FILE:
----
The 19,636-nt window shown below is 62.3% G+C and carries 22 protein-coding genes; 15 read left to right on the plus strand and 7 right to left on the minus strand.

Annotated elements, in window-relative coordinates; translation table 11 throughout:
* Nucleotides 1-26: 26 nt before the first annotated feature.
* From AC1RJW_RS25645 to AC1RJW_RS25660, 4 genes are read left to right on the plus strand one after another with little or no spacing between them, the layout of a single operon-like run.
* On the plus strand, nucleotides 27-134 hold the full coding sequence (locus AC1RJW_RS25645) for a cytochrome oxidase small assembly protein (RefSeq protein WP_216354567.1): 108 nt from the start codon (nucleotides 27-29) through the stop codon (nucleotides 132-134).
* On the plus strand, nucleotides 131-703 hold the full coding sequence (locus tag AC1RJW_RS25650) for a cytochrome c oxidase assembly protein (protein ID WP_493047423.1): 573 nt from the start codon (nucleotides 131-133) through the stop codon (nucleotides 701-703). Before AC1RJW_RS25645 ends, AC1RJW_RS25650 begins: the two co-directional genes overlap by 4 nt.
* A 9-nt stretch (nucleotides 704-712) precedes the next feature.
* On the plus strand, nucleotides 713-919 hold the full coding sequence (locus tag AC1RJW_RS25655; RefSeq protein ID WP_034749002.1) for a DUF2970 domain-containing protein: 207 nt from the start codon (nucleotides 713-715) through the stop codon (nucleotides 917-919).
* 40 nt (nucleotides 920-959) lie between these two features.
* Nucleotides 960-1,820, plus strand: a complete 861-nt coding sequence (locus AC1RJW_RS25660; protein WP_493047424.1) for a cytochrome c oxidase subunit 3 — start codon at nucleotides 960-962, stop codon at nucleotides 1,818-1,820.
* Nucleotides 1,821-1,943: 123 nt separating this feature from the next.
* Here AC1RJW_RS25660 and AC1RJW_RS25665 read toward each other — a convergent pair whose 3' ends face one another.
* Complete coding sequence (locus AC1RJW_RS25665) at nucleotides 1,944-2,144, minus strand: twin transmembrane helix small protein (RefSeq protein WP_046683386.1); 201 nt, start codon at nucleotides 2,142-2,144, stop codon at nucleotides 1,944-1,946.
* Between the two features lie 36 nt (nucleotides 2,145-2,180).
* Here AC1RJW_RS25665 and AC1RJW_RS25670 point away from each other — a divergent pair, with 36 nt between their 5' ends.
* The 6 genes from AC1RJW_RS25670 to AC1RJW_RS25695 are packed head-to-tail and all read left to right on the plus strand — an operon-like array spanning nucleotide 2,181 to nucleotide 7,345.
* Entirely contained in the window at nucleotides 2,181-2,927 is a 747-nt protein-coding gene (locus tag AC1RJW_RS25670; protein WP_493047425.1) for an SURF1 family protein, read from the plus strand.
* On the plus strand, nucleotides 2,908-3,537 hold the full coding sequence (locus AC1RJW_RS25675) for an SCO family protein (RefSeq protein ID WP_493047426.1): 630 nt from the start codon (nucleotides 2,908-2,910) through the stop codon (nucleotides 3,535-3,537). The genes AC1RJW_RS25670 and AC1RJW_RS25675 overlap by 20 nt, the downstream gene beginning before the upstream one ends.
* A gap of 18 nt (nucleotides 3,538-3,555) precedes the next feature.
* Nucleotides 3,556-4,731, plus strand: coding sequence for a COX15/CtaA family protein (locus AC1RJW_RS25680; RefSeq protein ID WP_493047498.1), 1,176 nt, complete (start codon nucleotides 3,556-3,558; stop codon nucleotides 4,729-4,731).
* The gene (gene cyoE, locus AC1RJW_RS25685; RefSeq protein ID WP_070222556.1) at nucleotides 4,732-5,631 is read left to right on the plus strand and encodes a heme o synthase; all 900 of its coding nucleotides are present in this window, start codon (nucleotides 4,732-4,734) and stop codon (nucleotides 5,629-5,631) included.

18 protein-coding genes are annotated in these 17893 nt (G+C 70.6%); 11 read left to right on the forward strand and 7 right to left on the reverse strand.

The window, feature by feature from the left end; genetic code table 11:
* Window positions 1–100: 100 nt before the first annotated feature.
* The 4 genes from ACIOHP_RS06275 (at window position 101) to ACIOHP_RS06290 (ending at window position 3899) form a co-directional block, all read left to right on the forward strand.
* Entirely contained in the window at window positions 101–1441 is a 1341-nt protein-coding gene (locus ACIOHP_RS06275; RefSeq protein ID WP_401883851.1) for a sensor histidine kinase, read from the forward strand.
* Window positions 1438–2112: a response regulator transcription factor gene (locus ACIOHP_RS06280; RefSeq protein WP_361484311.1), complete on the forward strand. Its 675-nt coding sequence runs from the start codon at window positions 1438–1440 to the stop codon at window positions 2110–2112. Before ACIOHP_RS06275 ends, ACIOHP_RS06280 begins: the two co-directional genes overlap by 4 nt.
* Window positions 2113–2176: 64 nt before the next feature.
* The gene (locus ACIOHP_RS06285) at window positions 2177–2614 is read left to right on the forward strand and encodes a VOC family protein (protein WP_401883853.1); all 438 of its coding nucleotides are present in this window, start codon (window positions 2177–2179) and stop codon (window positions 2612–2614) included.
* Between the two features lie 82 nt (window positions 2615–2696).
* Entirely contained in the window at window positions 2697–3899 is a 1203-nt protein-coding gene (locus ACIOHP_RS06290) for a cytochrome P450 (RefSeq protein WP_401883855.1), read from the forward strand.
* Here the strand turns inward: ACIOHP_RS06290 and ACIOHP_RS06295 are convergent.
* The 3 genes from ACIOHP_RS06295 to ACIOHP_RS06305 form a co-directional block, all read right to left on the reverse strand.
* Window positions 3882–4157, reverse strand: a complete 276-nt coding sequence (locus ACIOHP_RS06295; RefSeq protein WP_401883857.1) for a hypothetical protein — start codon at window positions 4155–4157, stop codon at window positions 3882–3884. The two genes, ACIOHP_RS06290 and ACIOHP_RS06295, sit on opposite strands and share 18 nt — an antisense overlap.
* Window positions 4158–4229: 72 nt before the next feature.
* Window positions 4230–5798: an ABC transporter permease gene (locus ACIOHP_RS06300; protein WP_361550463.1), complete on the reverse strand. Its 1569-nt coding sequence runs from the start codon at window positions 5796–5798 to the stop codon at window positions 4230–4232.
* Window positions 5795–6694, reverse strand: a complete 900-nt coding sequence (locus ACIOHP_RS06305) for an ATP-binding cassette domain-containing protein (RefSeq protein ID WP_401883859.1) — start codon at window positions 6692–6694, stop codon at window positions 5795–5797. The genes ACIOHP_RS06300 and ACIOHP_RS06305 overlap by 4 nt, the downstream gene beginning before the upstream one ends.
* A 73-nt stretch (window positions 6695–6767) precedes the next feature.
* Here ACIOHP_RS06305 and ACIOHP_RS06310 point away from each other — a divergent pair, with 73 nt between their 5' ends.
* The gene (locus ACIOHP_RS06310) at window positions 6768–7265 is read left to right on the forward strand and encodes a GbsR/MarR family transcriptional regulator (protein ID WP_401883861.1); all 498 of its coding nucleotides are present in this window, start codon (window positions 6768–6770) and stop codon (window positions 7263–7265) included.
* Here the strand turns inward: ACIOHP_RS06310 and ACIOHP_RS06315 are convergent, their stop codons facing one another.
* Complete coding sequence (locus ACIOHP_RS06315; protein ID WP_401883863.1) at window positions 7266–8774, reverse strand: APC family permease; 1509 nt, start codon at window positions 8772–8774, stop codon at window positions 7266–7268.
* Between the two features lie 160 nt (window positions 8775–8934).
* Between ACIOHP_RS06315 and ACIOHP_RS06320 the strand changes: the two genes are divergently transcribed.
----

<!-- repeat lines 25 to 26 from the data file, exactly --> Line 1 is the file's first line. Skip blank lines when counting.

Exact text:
* The 4 genes from ACIOHP_RS06275 (at window position 101) to ACIOHP_RS06290 (ending at window position 3899) form a co-directional block, all read left to right on the forward strand.
* Entirely contained in the window at window positions 101–1441 is a 1341-nt protein-coding gene (locus ACIOHP_RS06275; RefSeq protein ID WP_401883851.1) for a sensor histidine kinase, read from the forward strand.